Made in the UK: The importance of homegrown products
What does the future hold for British-made products?
When luxury online retailer Ette + Harr approached us for help with their brand positioning, team Point 6 jumped at the chance to get on board.
Producing men’s scarves and pocket squares fashioned from pure silk and adorned with vibrant patterns, we fully embraced Ette + Harr’s bold aesthetic. But one thing jumped out at us: all of the label’s products are made in the UK.
This got us thinking. How important is a ‘Made in the UK’ label, and does it affect how your product is perceived?
Back in 2017, politician Liz Truss was ridiculed for her passionate outburst on the subject of cheese. In an attempt to champion British manufacturing, she relayed the shameful reality that we import two thirds of our cheese, despite having some key players under our belt (Cheddar, Wensleydale and Lancashire, to name a few!).
While devotion to cheese is certainly something we can get on board with, the more important point here is that British manufacturing is on the down. From car brands shutting down factories left, right and centre (thanks Brexit!), to the well-documented decline of the British steel industry, it’s a sad reality that manufacturing is no longer what it used to be.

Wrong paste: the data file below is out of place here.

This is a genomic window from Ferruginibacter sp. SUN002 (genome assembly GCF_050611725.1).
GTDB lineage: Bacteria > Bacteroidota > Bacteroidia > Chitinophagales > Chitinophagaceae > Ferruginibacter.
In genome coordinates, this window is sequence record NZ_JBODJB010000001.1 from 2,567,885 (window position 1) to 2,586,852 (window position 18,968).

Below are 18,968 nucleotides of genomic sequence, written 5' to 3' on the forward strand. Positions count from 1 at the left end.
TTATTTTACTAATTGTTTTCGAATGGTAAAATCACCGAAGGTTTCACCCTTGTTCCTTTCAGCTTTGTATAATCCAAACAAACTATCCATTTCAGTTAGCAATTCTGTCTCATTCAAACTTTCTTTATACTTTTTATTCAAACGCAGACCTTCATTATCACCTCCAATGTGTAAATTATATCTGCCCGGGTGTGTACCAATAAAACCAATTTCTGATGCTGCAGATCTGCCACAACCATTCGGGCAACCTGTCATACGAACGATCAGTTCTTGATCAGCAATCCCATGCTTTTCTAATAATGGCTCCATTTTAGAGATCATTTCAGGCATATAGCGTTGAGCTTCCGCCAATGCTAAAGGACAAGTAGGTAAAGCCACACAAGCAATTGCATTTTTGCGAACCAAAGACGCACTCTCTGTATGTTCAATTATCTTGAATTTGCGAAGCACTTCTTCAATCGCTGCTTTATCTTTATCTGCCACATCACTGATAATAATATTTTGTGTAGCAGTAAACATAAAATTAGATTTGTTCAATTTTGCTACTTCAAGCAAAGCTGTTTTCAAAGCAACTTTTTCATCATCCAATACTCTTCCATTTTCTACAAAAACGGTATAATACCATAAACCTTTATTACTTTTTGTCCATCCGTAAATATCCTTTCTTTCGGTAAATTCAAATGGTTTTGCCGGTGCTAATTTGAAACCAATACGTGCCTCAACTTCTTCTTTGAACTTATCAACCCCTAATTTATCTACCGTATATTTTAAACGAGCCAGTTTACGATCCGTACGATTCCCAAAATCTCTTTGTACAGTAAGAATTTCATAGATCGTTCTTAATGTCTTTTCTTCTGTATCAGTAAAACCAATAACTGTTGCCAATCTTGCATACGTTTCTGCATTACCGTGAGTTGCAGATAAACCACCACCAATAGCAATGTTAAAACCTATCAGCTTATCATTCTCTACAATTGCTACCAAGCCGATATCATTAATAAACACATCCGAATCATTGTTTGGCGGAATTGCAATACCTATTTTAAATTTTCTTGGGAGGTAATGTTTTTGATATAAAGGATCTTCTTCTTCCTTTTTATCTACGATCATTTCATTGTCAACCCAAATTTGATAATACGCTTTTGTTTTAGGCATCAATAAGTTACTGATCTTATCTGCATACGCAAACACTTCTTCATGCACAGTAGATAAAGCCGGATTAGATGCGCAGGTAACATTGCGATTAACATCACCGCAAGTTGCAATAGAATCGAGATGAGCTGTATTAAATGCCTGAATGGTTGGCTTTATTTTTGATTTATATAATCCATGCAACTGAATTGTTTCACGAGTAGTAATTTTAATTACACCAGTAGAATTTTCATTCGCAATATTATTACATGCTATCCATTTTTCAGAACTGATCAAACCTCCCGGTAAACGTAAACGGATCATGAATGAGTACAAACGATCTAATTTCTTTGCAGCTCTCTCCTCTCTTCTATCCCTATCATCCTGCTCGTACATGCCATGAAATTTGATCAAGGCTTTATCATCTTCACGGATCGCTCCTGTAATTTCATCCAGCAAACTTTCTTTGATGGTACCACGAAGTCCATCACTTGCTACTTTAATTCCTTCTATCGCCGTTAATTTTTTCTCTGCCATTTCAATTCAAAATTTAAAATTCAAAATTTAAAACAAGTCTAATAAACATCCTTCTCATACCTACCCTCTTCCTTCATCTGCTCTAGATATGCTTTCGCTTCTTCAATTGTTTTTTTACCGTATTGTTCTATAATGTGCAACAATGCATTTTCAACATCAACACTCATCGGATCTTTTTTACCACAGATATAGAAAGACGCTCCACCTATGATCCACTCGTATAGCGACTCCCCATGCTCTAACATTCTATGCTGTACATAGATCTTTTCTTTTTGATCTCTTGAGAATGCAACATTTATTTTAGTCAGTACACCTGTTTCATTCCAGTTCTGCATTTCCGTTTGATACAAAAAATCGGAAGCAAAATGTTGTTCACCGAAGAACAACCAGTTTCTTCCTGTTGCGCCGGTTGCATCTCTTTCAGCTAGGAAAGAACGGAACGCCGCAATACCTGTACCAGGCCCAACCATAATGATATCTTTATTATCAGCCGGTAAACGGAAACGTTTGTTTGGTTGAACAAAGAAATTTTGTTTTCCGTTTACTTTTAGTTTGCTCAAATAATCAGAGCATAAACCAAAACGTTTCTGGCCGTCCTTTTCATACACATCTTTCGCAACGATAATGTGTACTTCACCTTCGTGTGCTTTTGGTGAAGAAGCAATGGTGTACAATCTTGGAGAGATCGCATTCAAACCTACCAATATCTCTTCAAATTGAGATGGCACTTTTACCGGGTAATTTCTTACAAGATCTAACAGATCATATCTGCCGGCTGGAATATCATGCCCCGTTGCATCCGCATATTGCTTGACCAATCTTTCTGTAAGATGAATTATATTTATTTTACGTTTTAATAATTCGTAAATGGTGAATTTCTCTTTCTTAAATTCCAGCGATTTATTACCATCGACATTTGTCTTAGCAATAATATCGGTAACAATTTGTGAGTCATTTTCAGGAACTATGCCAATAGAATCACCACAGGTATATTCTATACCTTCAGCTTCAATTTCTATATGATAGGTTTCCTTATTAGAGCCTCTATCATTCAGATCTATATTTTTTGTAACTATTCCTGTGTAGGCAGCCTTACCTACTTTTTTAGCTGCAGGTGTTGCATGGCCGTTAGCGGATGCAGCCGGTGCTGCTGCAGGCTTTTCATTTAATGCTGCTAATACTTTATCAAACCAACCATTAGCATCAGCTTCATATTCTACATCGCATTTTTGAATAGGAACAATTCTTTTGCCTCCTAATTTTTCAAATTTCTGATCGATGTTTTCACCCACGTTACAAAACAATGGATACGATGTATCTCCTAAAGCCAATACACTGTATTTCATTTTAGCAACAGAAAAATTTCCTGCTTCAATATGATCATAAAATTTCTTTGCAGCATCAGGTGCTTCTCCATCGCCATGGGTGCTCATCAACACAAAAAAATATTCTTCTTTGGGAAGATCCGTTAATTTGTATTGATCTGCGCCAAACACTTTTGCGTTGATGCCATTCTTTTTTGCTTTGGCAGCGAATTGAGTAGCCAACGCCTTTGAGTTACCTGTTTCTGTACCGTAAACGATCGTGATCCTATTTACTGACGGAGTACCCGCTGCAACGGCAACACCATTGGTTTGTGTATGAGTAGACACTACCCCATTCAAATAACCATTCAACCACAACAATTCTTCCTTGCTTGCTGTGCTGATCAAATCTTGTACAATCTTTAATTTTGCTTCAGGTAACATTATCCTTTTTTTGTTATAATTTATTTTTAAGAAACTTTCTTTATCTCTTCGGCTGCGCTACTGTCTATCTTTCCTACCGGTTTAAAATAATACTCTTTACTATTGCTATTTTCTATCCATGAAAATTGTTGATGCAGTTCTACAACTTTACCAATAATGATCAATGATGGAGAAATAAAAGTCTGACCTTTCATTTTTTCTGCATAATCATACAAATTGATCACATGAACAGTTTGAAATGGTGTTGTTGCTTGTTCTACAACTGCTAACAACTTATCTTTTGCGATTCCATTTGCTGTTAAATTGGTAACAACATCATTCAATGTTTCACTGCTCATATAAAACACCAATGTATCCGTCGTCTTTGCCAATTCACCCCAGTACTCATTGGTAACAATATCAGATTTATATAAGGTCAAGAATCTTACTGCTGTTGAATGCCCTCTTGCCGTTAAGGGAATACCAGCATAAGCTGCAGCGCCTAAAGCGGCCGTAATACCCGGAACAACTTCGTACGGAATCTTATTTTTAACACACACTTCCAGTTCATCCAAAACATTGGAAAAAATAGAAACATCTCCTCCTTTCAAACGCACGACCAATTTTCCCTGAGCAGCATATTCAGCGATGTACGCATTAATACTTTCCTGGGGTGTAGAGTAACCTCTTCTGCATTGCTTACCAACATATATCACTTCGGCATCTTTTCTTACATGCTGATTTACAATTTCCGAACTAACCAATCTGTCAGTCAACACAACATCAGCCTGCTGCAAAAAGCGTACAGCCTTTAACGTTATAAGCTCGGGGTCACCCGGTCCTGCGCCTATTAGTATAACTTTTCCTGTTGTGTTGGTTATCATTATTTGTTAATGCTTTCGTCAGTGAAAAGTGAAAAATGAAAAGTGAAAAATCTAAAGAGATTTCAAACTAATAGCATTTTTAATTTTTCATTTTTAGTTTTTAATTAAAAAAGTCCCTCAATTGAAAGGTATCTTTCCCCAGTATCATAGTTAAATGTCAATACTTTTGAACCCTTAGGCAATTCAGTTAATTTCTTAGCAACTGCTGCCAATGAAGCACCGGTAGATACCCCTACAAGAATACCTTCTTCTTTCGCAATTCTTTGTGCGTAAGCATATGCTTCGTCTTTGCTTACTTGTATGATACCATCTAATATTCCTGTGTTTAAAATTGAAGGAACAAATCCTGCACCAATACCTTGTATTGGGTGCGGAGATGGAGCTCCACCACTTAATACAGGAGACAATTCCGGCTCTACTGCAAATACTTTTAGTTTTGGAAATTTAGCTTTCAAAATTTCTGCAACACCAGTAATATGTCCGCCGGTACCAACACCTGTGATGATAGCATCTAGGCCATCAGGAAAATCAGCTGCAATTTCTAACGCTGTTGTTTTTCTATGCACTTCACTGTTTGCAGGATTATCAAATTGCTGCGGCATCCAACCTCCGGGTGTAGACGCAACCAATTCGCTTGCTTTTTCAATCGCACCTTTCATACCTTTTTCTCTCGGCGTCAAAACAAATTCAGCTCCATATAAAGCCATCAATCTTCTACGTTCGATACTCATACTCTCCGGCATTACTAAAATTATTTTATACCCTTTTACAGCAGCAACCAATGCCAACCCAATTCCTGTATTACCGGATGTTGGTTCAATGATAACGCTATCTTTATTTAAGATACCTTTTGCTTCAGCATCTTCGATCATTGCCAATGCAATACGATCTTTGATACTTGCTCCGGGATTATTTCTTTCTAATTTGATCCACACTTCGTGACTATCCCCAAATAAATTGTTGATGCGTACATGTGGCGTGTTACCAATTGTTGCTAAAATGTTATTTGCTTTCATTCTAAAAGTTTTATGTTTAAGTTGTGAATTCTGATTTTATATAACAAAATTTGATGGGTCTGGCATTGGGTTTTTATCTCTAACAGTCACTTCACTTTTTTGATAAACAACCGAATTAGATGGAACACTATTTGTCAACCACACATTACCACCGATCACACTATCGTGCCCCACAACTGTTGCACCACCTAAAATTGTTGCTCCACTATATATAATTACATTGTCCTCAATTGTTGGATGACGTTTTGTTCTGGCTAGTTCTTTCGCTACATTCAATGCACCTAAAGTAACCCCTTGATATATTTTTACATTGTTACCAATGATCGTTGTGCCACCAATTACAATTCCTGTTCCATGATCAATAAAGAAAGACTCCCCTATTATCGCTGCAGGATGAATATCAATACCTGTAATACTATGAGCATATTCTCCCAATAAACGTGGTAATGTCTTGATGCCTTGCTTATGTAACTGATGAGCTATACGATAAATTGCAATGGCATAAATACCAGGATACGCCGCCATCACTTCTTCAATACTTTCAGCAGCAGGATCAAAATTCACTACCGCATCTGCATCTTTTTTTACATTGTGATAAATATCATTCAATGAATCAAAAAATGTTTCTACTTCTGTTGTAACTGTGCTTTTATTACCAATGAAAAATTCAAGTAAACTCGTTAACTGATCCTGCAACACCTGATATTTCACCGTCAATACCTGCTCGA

This is a shame, because we certainly have something to offer the world. A study from 2017 asked buyers worldwide to rank countries according to their country image perception. The UK came in third, after Germany and Switzerland. What’s more, this article suggests that an additional £3.45 billion in revenue could be generated if companies focused their marketing around British products.
So, we know how the rest of the world feels. But how do we view ourselves?
To Brit or not to Brit?
Apparently, us Brits are also super-keen for all things homemade. Made in Britain carried out a survey on over 1000 British consumers and found that 77% perceived products made in the UK to be of good quality. Even better, the correlation between quality and UK-made products is on the rise, with a 60% increase compared to a similar survey completed in 2013.
While this is great news for UK manufacturing, it’s difficult to see things improving any time soon. With the high street suffering, international investment evaporating and a shaky government, is it time to admit defeat and pledge our allegiance to Amazon?
Not just yet. A recent survey on British consumers shows that the public are buying 30% more British products, which sees a 6% increase on the 2018 figure. If this continues to rise, and demand increases, we could collectively have an impact on the future of British manufacturing.
It seems that at a time when British patriotism is on the decline, the importance of a ‘Made in the UK’ label is stronger than ever.
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